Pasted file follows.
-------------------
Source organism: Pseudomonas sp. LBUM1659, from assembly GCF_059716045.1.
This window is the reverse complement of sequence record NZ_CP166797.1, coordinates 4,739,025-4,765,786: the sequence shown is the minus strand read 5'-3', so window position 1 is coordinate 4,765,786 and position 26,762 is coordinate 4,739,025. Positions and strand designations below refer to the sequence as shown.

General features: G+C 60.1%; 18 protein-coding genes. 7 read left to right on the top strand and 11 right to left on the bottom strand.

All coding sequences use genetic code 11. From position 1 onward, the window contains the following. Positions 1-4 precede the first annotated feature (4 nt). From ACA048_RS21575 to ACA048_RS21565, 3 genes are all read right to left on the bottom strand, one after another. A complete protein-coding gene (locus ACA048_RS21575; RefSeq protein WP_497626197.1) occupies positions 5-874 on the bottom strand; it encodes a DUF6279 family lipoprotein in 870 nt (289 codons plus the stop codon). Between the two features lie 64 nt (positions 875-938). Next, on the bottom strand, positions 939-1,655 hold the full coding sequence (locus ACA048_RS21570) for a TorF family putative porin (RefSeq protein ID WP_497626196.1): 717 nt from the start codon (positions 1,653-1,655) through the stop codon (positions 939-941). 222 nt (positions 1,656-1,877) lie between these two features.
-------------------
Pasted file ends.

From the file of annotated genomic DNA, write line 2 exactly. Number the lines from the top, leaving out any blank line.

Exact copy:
This window is the reverse complement of sequence record NZ_CP166797.1, coordinates 4,739,025-4,765,786: the sequence shown is the minus strand read 5'-3', so window position 1 is coordinate 4,765,786 and position 26,762 is coordinate 4,739,025. Positions and strand designations below refer to the sequence as shown.